You walk into your favorite coffee shop on Tuesday morning and order a vanilla latte.
The barista rings you up on a touch-screen register. She turns it to you and asks how you want to pay.
Your options are USD or bitcoin (BTC).
You choose bitcoin and hover your phone over the screen. It beeps and says: “Transaction processing, waiting for the network.”
The register sent your bitcoin transaction to the network. If there is no third-party middleman, such as Square Cash or Venmo, your bitcoin payment isn’t approved until the blockchain confirms your transaction.
Six minutes later, it’s still processing. Your latte is getting cold.
The line of irate coffee seekers behind you is now impatient. Patrons grumble because they need their caffeine fix.
Since the card reader is still tied up, the barista announces that they are “cash only.”
A scruffy gentleman near the door says: “You gotta be kiddin’ me!”
He storms out.
This nightmare is how things would have played out at my favorite coffee place in Brooklyn (and others), had the owners decided to start accepting bitcoin as payment.
Bitcoin Can’t Compete With Credit Cards
Bitcoin isn’t ready to be a medium of exchange. Its biggest limitation is that it can’t compete with credit and debit cards to process transactions.
Bitcoin transactions must be approved by the entire network. And this network can only handle a measly seven transactions per second.
It’s a different planet from Visa, which can handle 25,000 to 50,000 transactions per second.
That means you have to wait up to 10 minutes to pay for your latte with bitcoin. And when the network is crowded, the transaction might not make it into the first block.
At the peak of bitcoin-mania in 2017, it took as long as several hours to buy or sell the digital currency.
Without lightning-fast approval time, bitcoin is useless as a medium of exchange.
We could treat bitcoin as a digital store of value, the way gold is a physical store of value. After all, you would never bring a gold nugget into a coffee shop and clip some yellow metal off to pay for a muffin. (Well, some of the true gold bugs might!)
Without quick payments, there’s no advantage to bitcoin over credit cards.
In the crypto community, this is a known problem.
While there are plenty of potential solutions, there’s no magic bullet yet:
- Bitcoin spinoffs such as Bitcoin Cash and Litecoin share bitcoin’s core DNA. But they offer larger block sizes (more transactions) and/or faster confirmation times.Neither of these cryptocurrencies can compete with credit card transaction speed. Bitcoin Cash is faster than bitcoin but still only handles 61 transactions per second. And it doesn’t have bitcoin’s global network or universal acceptance.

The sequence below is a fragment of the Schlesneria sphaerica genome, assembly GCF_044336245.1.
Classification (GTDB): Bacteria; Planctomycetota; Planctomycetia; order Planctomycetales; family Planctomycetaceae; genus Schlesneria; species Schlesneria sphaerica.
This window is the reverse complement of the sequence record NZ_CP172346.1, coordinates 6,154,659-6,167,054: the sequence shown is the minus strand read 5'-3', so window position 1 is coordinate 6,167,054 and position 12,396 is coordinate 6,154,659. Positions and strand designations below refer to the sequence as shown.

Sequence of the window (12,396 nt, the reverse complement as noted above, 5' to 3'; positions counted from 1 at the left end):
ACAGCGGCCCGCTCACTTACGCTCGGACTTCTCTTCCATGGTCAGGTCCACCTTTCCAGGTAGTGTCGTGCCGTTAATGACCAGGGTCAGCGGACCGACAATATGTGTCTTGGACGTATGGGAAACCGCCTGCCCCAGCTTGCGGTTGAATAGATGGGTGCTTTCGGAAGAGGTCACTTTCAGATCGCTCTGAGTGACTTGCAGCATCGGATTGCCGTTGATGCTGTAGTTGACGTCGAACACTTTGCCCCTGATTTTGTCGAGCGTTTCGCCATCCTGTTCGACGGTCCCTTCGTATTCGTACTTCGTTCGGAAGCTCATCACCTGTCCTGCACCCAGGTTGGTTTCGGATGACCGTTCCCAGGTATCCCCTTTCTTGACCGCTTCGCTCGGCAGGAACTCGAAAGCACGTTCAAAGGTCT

- Off-chain settlement. The lightning network is an off-chain network where groups of transactions between known parties can be combined as one payment. Hopes for this project were high, but development has slowed over concerns of network security and high fees.
- Centralized custodians. The Bakkt exchange wants to be a depository for bitcoin to facilitate transactions. For instance, if your bitcoin is held at the NYSE-backed exchange, and the coffee shop also has an account at Bakkt, then the transaction only needs to be approved by Bakkt. This transaction is later added to the bitcoin network.The main problem is this doesn’t cut out the banking middleman. Bakkt replaces the role of the credit card processor while charging another fee.
The Crux of the Crypto’s Problem
This brings us to the crux of the problem: how Bitcoin functions. The network uses up computational “work” in the form of processing time. Right now, it’s the best way to secure a distributed network. But processing time hinders day-to-day bitcoin transactions.
And proof-of-work isn’t the only way to secure and run a blockchain. In the next few months, Ethereum (ETH) plans to upgrade its network to a long-awaited “proof of stake” consensus mechanism.
This allows holders of Ethereum to “stake” their coins in order to validate transactions. It attributes mining power to holders with the biggest “stake,” or skin in the game. It incentivizes distributed groups to come to an agreement on transactions. And it doesn’t require the same amount of computational power as proof-of-work.
The world’s second-largest cryptocurrency by market cap also allows programmable money in the form of smart contracts.
Ethereum developers have been planning this upgrade for a few years now. If it goes off without a hitch, it will be the biggest event in crypto this year (even bigger than the halving).
And you might be able to pay for coffee in an instant with ETH someday.
• Ian King, Editor of Automatic Fortunes at Banyan Hill Publishing, is a former hedge fund manager with over two decades of experience trading and analyzing financial markets. He has adapted his expertise to identify winning trends in cryptocurrencies.